Tracing change : an isotopic investigation of Anglo-Saxon childhood diet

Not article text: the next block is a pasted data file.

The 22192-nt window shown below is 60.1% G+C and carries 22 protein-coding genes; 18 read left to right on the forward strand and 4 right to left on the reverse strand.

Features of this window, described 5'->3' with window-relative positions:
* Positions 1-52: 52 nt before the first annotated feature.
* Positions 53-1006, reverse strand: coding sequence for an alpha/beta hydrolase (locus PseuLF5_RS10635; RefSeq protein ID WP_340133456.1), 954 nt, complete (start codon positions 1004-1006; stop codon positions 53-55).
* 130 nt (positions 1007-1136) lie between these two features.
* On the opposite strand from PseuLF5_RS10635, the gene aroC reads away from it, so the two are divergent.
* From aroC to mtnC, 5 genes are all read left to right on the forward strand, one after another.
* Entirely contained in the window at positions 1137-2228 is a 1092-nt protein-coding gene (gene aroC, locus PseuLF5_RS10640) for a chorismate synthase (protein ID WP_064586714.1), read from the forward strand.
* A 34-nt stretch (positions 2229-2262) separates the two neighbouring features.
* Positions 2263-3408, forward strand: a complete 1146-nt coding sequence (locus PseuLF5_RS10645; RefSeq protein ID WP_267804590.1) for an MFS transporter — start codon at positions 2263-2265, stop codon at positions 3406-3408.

Stable isotopes of carbon, nitrogen and oxygen are used to assess diet and mobility in early medieval childhood. Multiple samples were taken from individuals buried in Newcastle upon Tyne and North Lincolnshire between the 8th and 12th centuries A. D. Duration and intensity of breastfeeding varied within these populations, as evidenced by elevated 615 N and 6180 values in deciduous 2nd molars and, to a lesser extent, permanent 1st molar crowns. Weaning occurred during the formation of deciduous 2nd molar roots, and varied from a rapid reduction in breast feeding over a few months at 9 months to 1 year of age, to an extended period of partial breastfeeding during the 2nd year of life. Overall, individuals' diet in childhood appears to have had a similar isotopic signal to their diet later in life. This picture is complicated by a uniform depletion in 615 N in the permanent 2nd molar, formed between approximately 3 and 6 years of age. As this depletion has been observed in other populations (e. g. Fuller, et al., 2003; Eriksson, 2004) there is likely to be a physiological aetiology, caused by growth. Analysis of oxygen in permanent molars indicates geographically diverse origins in the populations under study. While some individuals have oxygen values consistent with residence in the area where they were buried, others may have come from the western coast of Britain, Ireland and central or northern Europe. A number of individuals changed their area of residence one or more times over the course of their childhood implying that they and possibly their communities were not sedentary in nature.